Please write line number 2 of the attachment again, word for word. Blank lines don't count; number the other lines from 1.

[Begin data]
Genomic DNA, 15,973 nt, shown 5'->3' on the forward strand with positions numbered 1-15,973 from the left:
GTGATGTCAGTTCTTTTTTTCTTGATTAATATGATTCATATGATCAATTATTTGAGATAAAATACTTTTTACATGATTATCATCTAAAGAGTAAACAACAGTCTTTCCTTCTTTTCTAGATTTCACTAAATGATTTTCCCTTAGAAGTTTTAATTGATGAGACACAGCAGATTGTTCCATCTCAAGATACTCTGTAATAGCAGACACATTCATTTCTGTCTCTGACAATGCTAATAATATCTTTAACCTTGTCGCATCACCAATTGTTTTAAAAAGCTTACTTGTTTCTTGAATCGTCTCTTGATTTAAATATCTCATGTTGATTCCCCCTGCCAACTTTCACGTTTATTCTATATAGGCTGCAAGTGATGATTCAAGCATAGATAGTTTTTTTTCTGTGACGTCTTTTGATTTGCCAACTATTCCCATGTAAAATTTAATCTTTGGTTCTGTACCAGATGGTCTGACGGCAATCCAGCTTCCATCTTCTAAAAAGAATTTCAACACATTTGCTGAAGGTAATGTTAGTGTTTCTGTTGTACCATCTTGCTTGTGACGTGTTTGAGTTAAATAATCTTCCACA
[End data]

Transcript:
GTGATGTCAGTTCTTTTTTTCTTGATTAATATGATTCATATGATCAATTATTTGAGATAAAATACTTTTTACATGATTATCATCTAAAGAGTAAACAACAGTCTTTCCTTCTTTTCTAGATTTCACTAAATGATTTTCCCTTAGAAGTTTTAATTGATGAGACACAGCAGATTGTTCCATCTCAAGATACTCTGTAATAGCAGACACATTCATTTCTGTCTCTGACAATGCTAATAATATCTTTAACCTTGTCGCATCACCAATTGTTTTAAAAAGCTTACTTGTTTCTTGAATCGTCTCTTGATTTAAATATCTCATGTTGATTCCCCCTGCCAACTTTCACGTTTATTCTATATAGGCTGCAAGTGATGATTCAAGCATAGATAGTTTTTTTTCTGTGACGTCTTTTGATTTGCCAACTATTCCCATGTAAAATTTAATCTTTGGTTCTGTACCAGATGGTCTGACGGCAATCCAGCTTCCATCTTCTAAAAAGAATTTCAACACATTTGCTGAAGGTAATGTTAGTGTTTCTGTTGTACCATCTTGCTTGTGACGTGTTTGAGTTAAATAATCTTCCACA